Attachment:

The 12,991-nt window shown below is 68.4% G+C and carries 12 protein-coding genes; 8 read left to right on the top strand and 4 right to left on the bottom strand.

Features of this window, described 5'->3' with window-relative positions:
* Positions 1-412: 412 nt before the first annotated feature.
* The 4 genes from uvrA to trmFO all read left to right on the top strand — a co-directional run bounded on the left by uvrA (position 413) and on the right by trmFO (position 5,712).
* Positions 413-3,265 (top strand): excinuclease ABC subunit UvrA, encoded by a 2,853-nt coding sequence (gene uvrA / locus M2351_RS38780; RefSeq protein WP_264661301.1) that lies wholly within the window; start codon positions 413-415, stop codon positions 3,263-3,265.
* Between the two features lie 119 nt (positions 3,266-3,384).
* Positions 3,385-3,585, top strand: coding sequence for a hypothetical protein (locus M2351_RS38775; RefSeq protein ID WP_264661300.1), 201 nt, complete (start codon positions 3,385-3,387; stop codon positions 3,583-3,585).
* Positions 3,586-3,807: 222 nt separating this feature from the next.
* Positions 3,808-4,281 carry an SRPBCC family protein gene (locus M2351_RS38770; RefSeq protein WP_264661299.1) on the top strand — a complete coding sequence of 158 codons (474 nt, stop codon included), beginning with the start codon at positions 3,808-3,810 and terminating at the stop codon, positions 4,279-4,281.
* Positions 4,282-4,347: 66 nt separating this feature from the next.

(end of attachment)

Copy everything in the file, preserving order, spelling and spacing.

The 12,991-nt window shown below is 68.4% G+C and carries 12 protein-coding genes; 8 read left to right on the top strand and 4 right to left on the bottom strand.

Features of this window, described 5'->3' with window-relative positions:
* Positions 1-412: 412 nt before the first annotated feature.
* The 4 genes from uvrA to trmFO all read left to right on the top strand — a co-directional run bounded on the left by uvrA (position 413) and on the right by trmFO (position 5,712).
* Positions 413-3,265 (top strand): excinuclease ABC subunit UvrA, encoded by a 2,853-nt coding sequence (gene uvrA / locus M2351_RS38780; RefSeq protein WP_264661301.1) that lies wholly within the window; start codon positions 413-415, stop codon positions 3,263-3,265.
* Between the two features lie 119 nt (positions 3,266-3,384).
* Positions 3,385-3,585, top strand: coding sequence for a hypothetical protein (locus M2351_RS38775; RefSeq protein ID WP_264661300.1), 201 nt, complete (start codon positions 3,385-3,387; stop codon positions 3,583-3,585).
* Positions 3,586-3,807: 222 nt separating this feature from the next.
* Positions 3,808-4,281 carry an SRPBCC family protein gene (locus M2351_RS38770; RefSeq protein WP_264661299.1) on the top strand — a complete coding sequence of 158 codons (474 nt, stop codon included), beginning with the start codon at positions 3,808-3,810 and terminating at the stop codon, positions 4,279-4,281.
* Positions 4,282-4,347: 66 nt separating this feature from the next.